Suttle, a wholly owned subsidiary of Communications Systems, Inc. (NASDAQ: JCS), announces FutureLink™ Fiber Connectivity for the delivery of reliable, future-proofed network solutions to service providers. FutureLink™ Fiber Connectivity supports increased bandwidth, as well as improved speed and capabilities for fast and seamless triple-play service.
“Suttle’s extensive industry and technology expertise give us the edge in developing unique product platforms for all areas of fiber deployment,” explained George Wakileh, Suttle Global Vice-President of Technology and Business Development.
Reaching from the central office all the way into the premise, these new fiber connectivity products solve challenges at every point in the network. They are designed to accommodate indoor and outdoor environments, as well as multi-dwelling and single-family units. Developed to fit service provider’s needs, the products cover a wide variety of applications, including interconnection, slack storage, patch, splice, split and a combination of those.
While these fiber solutions are flexible in their application, they also incorporate a variety of features to enhance the overall product quality and future-proofing capabilities. Although designed for space savings in MDU applications, they also offer slack storage in the home when needed. Available in a variety of sizes, these products can be expanded depending on the specific needs of the network. Secure, flexible interconnecting points result in reliable, high-speed performance for superior triple-play service.
“What sets Suttle’s fiber connectivity solutions apart is the proactive innovation we offer in answering our customers’ network challenges,” says Suttle Vice-President and General Manager, Bruce Blackwood. “Through collaborative partnerships, we are able to develop specialized fiber solutions for our customers.”
With the upcoming line of FutureLink™ Fiber Terminals and Enclosures, Suttle reveals customized solutions that create a reliable fiber connection from the outside plant all the way into the premise at a lower total cost of ownership. Whether it is an SFU or MDU, Greenfield or Brownfield deployment, Suttle combines expertise with customer collaboration to find a successful fiber solution.
To learn more about Suttle, visit our website at www.suttleonline.com. For a hands-on demonstration of FutureLink™ network connectivity solutions including the upcoming product family of FutureLink™ Fiber Terminals and Enclosures, visit our booth at FTTH Conference and Expo, Sept. 30-Oct. 3, booth #517 and at OSP Expo, Oct. 9-10, booth #1031.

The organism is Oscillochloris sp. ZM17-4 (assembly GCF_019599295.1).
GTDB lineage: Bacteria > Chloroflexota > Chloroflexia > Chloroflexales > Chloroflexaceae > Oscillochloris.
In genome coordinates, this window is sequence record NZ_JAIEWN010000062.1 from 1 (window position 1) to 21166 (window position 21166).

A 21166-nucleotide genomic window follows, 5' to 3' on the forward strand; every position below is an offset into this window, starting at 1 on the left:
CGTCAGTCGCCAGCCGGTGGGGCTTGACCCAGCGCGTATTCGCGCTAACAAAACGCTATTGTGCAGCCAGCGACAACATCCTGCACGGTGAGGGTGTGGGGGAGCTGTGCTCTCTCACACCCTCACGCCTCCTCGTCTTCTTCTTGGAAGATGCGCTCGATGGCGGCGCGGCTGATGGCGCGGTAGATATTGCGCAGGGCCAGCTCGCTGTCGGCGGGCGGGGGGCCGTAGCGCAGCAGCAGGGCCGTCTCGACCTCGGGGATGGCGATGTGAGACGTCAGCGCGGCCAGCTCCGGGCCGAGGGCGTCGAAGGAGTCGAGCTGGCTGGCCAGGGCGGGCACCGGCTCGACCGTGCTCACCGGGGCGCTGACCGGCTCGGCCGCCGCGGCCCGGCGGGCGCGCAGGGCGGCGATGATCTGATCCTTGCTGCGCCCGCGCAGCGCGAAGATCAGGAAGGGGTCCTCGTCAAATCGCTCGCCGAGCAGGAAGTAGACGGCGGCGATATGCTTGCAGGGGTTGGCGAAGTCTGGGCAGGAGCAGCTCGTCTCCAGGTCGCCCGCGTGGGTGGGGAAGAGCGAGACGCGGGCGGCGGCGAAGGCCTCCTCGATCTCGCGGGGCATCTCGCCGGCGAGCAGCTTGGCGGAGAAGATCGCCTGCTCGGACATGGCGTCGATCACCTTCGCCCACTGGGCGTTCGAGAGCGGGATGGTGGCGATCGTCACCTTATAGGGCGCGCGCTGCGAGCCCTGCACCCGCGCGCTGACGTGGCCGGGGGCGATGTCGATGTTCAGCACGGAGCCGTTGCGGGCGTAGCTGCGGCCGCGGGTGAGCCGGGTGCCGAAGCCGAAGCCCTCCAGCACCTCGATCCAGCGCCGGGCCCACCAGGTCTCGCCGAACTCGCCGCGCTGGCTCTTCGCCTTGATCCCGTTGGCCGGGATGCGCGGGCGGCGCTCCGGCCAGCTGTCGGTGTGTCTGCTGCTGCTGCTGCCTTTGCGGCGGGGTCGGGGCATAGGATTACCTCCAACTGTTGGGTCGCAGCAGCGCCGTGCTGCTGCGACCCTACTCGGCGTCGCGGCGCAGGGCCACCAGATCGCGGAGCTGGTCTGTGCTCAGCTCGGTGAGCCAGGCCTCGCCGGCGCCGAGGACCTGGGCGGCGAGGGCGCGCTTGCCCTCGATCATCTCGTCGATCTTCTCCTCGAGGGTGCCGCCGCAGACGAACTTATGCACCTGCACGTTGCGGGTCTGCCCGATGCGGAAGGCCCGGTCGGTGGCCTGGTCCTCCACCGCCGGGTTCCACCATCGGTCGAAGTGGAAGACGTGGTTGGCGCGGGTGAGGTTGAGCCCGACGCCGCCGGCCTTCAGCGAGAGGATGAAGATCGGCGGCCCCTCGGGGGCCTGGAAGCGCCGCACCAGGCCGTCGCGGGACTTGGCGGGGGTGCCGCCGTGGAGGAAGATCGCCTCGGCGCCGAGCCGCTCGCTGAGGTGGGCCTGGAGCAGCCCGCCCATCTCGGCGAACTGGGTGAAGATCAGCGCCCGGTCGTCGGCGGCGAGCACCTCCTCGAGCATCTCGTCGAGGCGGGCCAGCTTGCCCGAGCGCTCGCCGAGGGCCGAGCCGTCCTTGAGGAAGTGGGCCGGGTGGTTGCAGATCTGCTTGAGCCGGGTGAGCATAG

New Technologies Pair the Physical with the Digital
Digital twinning is one part of the technology road map for Industry 4.0 and the Industrial Internet of Things. A gamut of new technologies must be integrated to work seamlessly together to pair the physical domain with the digital information domain.
Digital twinning seeks to improve the design and maintenance of physical systems by offering datadriven ways to discretely map these physical systems into digital and computerized replicas of themselves. With the arrival of automation and data exchange, digital twinning could be useful in a myriad of industrial applications.
This new industrial context, where the physical and the digital worlds meet, is known as the fourth industrial revolution—or Industry 4.0. Brought on by the intersection of a host of high-technology electronic and computer systems, the “new way” of Industry 4.0 promises increasing gains, efficiencies, and flexibility. A gamut of new technologies must be integrated to work seamlessly together to pair the physical domain with the digital information domain. Digital twinning is only one part of the technology roadmap for Industry 4.0, as these additional technologies are helping to enable digital twinning for Industry 4.0 to manifest its potential:
• Pairing technologies
• Cyber-physical systems
• Augmented, virtual, and mixed reality
• Artificial intelligence
• Additive manufacturing
• 3D printing
• Digital thread